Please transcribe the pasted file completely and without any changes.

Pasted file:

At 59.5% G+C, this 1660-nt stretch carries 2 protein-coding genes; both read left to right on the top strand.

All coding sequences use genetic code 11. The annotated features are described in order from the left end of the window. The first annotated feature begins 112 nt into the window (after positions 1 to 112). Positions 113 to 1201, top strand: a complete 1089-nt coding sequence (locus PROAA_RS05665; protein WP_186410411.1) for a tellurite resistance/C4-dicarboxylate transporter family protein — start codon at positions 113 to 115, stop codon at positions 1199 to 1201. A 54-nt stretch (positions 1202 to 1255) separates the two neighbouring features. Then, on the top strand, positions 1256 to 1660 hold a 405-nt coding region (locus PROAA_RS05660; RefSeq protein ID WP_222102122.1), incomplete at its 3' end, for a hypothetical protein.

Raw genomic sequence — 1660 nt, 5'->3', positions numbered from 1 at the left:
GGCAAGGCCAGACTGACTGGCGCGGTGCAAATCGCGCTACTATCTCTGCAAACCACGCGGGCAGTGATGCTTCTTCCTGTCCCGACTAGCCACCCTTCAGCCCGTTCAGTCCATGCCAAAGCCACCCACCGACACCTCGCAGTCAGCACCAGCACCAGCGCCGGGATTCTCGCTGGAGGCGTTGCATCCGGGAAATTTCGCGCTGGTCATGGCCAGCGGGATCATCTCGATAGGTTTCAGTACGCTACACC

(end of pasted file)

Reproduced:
At 59.5% G+C, this 1660-nt stretch carries 2 protein-coding genes; both read left to right on the top strand.

All coding sequences use genetic code 11. The annotated features are described in order from the left end of the window. The first annotated feature begins 112 nt into the window (after positions 1 to 112). Positions 113 to 1201, top strand: a complete 1089-nt coding sequence (locus PROAA_RS05665; protein WP_186410411.1) for a tellurite resistance/C4-dicarboxylate transporter family protein — start codon at positions 113 to 115, stop codon at positions 1199 to 1201. A 54-nt stretch (positions 1202 to 1255) separates the two neighbouring features. Then, on the top strand, positions 1256 to 1660 hold a 405-nt coding region (locus PROAA_RS05660; RefSeq protein ID WP_222102122.1), incomplete at its 3' end, for a hypothetical protein.

Raw genomic sequence — 1660 nt, 5'->3', positions numbered from 1 at the left:
GGCAAGGCCAGACTGACTGGCGCGGTGCAAATCGCGCTACTATCTCTGCAAACCACGCGGGCAGTGATGCTTCTTCCTGTCCCGACTAGCCACCCTTCAGCCCGTTCAGTCCATGCCAAAGCCACCCACCGACACCTCGCAGTCAGCACCAGCACCAGCGCCGGGATTCTCGCTGGAGGCGTTGCATCCGGGAAATTTCGCGCTGGTCATGGCCAGCGGGATCATCTCGATAGGTTTCAGTACGCTACACC